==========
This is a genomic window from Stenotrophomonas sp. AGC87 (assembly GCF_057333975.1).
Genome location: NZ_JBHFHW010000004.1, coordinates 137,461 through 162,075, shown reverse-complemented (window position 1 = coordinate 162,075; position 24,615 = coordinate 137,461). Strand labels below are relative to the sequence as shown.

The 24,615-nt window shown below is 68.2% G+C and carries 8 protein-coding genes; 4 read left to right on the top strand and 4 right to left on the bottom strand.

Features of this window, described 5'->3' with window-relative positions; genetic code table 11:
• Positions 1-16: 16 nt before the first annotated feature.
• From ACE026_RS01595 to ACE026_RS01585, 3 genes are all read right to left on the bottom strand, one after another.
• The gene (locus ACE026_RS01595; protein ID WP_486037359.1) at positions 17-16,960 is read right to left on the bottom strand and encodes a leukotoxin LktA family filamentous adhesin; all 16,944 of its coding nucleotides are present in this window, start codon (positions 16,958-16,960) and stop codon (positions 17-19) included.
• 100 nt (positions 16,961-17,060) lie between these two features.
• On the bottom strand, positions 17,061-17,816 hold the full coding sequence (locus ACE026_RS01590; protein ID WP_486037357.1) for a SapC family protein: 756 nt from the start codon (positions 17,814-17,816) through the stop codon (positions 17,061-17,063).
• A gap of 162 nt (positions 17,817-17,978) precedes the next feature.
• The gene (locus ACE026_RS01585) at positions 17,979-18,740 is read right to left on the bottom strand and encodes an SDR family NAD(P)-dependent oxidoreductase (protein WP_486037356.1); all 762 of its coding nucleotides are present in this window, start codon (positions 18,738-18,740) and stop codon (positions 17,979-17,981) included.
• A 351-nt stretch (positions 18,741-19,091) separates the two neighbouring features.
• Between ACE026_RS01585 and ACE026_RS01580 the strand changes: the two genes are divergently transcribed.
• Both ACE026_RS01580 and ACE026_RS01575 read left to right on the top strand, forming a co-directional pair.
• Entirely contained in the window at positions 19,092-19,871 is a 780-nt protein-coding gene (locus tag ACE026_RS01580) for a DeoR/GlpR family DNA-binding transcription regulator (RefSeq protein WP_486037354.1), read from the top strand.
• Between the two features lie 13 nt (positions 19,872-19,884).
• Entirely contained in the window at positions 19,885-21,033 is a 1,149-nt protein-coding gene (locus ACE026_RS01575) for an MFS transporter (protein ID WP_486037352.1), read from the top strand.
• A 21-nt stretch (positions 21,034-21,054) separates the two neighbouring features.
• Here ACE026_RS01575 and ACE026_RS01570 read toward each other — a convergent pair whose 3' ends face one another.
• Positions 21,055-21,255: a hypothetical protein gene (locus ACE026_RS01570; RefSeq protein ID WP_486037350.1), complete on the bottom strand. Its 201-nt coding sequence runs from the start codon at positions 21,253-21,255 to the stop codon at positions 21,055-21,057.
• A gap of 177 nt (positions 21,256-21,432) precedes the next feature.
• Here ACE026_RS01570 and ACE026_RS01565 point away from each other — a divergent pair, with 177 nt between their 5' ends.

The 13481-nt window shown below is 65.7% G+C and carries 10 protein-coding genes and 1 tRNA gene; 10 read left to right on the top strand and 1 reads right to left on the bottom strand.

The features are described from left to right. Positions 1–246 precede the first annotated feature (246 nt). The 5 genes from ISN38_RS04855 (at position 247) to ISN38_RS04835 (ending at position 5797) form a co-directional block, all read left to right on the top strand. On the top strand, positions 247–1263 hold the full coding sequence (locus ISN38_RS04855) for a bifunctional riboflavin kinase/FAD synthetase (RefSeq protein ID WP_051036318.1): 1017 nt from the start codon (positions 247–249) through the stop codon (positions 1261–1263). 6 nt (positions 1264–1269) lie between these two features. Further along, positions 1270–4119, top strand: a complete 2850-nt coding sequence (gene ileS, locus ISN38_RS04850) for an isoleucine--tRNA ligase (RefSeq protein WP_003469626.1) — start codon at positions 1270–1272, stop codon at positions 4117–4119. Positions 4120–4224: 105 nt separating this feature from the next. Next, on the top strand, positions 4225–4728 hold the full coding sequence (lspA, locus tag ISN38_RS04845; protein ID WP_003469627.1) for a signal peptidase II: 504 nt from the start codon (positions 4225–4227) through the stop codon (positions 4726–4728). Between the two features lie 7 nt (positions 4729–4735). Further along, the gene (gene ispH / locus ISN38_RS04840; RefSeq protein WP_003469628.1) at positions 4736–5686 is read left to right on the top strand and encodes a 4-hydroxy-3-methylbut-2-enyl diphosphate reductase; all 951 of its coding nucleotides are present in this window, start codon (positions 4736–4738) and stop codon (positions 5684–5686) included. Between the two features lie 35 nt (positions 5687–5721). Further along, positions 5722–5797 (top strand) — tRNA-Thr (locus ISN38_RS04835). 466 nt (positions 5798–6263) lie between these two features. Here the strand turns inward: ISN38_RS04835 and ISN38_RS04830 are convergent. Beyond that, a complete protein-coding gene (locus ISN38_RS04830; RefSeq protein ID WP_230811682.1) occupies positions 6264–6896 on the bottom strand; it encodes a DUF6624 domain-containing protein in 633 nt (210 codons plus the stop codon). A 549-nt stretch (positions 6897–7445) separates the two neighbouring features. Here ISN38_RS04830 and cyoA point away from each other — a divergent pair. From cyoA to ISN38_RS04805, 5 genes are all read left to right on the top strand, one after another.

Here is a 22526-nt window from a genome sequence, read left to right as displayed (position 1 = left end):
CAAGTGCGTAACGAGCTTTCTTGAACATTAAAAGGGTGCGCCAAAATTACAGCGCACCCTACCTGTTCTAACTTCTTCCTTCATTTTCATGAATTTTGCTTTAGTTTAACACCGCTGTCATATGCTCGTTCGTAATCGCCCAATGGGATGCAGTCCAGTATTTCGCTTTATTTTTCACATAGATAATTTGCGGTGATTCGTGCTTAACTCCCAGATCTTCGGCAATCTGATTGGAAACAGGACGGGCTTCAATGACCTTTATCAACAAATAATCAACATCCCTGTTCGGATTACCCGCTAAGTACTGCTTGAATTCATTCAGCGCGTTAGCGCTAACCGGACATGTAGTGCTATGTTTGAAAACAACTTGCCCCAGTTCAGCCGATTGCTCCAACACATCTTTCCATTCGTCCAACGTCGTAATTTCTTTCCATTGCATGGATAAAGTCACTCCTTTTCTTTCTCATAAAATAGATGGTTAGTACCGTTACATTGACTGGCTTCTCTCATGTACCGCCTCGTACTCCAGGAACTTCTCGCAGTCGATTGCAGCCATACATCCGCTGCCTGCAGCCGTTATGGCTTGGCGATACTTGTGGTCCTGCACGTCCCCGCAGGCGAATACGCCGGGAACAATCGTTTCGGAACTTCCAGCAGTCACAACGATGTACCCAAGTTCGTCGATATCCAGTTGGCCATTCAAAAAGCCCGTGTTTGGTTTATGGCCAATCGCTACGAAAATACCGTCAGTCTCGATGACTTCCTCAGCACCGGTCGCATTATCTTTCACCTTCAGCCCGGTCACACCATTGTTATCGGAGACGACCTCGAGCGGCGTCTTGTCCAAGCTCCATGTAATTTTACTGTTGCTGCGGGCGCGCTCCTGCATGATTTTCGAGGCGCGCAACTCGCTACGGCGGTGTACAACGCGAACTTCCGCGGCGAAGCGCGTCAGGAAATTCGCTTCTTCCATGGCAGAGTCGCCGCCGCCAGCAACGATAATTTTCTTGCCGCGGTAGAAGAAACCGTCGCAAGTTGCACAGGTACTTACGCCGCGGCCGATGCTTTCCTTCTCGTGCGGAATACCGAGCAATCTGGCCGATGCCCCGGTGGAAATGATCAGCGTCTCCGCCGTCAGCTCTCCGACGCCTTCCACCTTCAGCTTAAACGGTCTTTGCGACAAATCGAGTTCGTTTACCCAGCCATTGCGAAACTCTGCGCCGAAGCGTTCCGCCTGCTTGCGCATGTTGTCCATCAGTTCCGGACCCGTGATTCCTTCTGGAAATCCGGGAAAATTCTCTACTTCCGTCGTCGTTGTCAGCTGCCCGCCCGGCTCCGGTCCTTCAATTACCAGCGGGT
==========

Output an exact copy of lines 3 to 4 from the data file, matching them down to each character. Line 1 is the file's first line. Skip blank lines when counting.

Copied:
The 24,615-nt window shown below is 68.2% G+C and carries 8 protein-coding genes; 4 read left to right on the top strand and 4 right to left on the bottom strand.

Features of this window, described 5'->3' with window-relative positions; genetic code table 11: